TONS and tons of volcanic ashes that were spewed by the restive Taal Volcano in Batangas flew not just in the outlying towns surrounding Taal Lake but also reached the nearby provinces of Laguna and Cavite, and even as far as Pampanga and Pangasinan in Central Luzon. Public health experts have warned that inhaling volcanic ash, gases, and sulfur could lead to irritation of the nose, eyes and skin, bronchitis, cough, colds and other respiratory diseases. This led to a great demand for face masks in many areas in Metro Manila and Luzon.
The smoke-and-ash plume was as picture-perfect as it is risky to human, animal, and plant life, as the devastation in nearby Agoncillo town in Batangas showed, with most of its coconut trees downed by the heavy ashfall. Good as background in an unforgettable wedding photo in Tagaytay, but generally bad for the region, the poor farmers and fishermen of Batangas, and the national economy and coffers.
But right-thinking, resourceful Filipinos are always on the lookout for turning a catastrophe into something positive, by being pliant as the bamboo, by having the ability to bounce back after every tragedy.
This was what happened in nearby Binan, Laguna which was also reached by thick ashfall.
The staff of the Binan City’s Materials and Recovery, on the inspiration of Binan Mayor Arman Dimaguila Jr., tried to turn sacks of volcanic ash into durable bricks and hallow blocks, and their experiment proved successful. They were able to produce good, strong bricks for the construction industry from a mixture of volcanic ash and sand, or whatever materials they previously used in this project.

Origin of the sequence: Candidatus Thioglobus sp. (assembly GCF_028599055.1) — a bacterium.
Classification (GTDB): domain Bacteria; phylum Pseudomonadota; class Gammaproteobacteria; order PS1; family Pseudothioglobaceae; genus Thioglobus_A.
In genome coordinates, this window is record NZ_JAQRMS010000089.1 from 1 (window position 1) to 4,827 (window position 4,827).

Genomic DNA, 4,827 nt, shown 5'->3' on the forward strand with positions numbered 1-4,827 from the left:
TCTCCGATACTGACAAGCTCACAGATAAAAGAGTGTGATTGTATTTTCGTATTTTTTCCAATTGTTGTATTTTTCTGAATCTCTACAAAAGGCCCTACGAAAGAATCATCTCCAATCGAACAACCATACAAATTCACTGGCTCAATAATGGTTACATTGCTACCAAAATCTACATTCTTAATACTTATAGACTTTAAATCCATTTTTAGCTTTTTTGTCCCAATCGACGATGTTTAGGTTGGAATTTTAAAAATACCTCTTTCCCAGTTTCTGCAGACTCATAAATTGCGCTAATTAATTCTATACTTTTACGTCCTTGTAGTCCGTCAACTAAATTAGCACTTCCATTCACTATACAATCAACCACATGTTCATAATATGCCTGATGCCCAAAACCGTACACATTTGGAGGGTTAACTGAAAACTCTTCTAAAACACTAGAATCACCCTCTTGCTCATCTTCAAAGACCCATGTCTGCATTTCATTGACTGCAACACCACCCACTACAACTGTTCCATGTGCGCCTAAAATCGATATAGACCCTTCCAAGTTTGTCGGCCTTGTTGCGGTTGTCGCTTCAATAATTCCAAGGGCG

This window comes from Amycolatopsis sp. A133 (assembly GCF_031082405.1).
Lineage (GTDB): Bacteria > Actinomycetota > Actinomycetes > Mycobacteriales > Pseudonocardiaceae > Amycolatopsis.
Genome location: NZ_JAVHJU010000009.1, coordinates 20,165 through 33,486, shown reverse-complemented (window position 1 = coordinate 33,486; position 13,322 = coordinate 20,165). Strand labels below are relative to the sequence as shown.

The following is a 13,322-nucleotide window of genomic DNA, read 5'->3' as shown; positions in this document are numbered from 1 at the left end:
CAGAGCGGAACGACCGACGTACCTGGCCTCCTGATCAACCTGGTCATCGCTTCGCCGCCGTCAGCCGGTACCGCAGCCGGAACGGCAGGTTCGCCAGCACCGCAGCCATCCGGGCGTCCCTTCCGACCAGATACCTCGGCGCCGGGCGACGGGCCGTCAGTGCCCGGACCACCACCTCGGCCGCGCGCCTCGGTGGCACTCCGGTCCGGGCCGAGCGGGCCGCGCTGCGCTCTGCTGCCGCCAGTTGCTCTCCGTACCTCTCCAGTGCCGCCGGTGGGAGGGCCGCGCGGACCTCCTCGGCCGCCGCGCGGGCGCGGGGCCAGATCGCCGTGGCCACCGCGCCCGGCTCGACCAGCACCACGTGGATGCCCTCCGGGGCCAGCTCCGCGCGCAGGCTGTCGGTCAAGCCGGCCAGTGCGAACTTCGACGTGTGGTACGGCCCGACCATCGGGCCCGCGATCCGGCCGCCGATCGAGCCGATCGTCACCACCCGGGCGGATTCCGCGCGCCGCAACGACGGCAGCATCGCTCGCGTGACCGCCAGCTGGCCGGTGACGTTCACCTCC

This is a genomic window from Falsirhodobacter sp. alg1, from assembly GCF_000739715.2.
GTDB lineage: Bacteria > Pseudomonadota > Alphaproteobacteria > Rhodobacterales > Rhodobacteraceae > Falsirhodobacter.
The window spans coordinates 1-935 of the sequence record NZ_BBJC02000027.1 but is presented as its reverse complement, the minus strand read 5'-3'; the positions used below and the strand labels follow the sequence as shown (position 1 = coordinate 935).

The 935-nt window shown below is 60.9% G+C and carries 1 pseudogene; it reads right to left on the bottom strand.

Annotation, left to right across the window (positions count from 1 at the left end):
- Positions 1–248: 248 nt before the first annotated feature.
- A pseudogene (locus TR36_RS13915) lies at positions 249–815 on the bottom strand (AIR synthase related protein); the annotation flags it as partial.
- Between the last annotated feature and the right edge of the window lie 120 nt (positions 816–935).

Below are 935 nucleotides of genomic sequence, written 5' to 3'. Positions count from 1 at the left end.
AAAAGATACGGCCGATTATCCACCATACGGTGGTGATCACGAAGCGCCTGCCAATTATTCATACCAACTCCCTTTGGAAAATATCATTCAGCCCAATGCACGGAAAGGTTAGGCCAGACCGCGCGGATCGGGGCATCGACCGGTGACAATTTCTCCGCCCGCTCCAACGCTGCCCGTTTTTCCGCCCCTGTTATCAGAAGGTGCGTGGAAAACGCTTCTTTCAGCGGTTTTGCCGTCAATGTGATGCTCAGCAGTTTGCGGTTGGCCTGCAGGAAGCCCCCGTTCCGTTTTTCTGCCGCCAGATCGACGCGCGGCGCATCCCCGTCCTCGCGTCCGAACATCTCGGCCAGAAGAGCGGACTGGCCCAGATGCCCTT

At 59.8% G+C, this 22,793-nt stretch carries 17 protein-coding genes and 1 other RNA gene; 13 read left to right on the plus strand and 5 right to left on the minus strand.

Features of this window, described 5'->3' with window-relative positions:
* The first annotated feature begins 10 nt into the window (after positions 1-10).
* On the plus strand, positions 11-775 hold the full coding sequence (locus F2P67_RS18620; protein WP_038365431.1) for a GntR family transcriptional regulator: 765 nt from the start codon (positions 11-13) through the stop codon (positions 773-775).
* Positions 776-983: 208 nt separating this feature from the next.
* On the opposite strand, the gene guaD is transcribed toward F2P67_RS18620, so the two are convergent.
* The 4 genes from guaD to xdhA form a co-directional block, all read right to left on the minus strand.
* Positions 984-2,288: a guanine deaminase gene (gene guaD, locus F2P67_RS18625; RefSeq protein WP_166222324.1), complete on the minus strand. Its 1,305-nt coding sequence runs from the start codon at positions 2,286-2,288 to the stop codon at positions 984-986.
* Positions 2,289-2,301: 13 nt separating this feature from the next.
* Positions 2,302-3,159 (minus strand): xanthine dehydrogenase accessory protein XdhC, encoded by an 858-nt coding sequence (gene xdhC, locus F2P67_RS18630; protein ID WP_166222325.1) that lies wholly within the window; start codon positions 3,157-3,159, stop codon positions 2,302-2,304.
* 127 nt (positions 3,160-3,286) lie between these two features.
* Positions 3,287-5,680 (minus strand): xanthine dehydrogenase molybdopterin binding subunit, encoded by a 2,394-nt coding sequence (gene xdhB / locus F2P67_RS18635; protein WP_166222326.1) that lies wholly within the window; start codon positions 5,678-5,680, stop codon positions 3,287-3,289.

Mayor Dimaguila said the workshop had been producing some 3,000 bricks a day, and now they have increased production by using volcanic ash and getting this raw material from nearby towns and cities in Batangas.
The effort is full of health risks, though, but the people of Binan have been inspired by their local officials to help the victims of Taal Volcano eruption and this is one practical way to do it. Mayor Dimaguila said they will return the ashes to their sources in Batangas as bricks and hallow blocks that could be used in the massive rebuilding effort to come.
Binan’s experiment had a stamp of approval from experts at the Massachusetts Institute of Technology (MIT), who said that pulverizing volcanic ash and adding it to the mixture of construction materials can make physical structures stronger. But the mixture must be formulated correctly to produce a good product, they said.
Perhaps unknown to the Binan folk, their project of turning volcanic ash into construction materials is a practical application of Chairman Mao Zedong’s admonition to the Chinese in his time: turn a bad thing into a good thing. It is an old communist adage with productive, timeless application.
Perhaps Filipinos in other areas can still think of ways on how to turn this bad thing into a good thing, instead of just sulking and falling into the depths of immobility and despair because of this natural tragedy.